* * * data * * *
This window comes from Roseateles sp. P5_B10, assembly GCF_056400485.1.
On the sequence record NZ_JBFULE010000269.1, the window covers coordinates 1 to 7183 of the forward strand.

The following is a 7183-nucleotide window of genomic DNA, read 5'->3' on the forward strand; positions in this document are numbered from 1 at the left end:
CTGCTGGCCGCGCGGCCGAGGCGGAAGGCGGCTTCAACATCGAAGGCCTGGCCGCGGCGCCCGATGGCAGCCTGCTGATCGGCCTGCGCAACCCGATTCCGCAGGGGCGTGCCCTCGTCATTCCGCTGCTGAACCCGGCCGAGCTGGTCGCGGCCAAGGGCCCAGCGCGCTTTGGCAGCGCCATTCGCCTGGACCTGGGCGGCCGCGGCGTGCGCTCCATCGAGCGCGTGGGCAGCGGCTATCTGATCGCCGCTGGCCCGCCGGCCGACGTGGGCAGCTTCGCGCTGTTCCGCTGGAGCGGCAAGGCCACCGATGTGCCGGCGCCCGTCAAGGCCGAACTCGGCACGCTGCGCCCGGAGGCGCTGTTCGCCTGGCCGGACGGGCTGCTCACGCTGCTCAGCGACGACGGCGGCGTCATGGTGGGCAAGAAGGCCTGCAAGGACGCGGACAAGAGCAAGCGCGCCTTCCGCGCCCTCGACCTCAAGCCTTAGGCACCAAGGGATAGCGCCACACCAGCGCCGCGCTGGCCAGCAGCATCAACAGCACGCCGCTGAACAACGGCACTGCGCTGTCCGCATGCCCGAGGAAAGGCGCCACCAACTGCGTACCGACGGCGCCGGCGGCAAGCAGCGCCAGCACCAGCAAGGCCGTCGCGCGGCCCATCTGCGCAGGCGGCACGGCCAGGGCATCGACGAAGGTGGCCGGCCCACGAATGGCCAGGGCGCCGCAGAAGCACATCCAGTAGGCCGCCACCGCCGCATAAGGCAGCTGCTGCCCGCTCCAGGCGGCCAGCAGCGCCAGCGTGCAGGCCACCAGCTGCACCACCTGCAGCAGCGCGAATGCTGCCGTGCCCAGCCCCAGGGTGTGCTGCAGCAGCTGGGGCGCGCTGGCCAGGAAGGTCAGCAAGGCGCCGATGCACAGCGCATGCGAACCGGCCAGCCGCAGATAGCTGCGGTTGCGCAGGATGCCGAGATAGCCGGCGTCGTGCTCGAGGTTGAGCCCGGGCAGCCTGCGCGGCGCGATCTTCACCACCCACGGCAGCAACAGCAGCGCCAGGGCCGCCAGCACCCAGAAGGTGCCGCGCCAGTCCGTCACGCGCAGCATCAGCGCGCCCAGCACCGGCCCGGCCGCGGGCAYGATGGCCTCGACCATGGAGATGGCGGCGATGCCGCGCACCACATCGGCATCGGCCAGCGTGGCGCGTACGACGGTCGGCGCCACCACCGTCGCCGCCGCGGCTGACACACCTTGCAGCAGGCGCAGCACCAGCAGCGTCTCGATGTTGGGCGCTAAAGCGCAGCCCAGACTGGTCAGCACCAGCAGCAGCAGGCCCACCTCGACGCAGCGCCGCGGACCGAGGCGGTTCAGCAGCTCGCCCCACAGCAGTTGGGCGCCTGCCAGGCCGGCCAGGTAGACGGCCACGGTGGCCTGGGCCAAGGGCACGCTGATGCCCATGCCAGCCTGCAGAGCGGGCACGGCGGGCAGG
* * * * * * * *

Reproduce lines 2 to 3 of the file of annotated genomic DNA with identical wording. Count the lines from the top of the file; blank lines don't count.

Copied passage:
On the sequence record NZ_JBFULE010000269.1, the window covers coordinates 1 to 7183 of the forward strand.

The following is a 7183-nucleotide window of genomic DNA, read 5'->3' on the forward strand; positions in this document are numbered from 1 at the left end: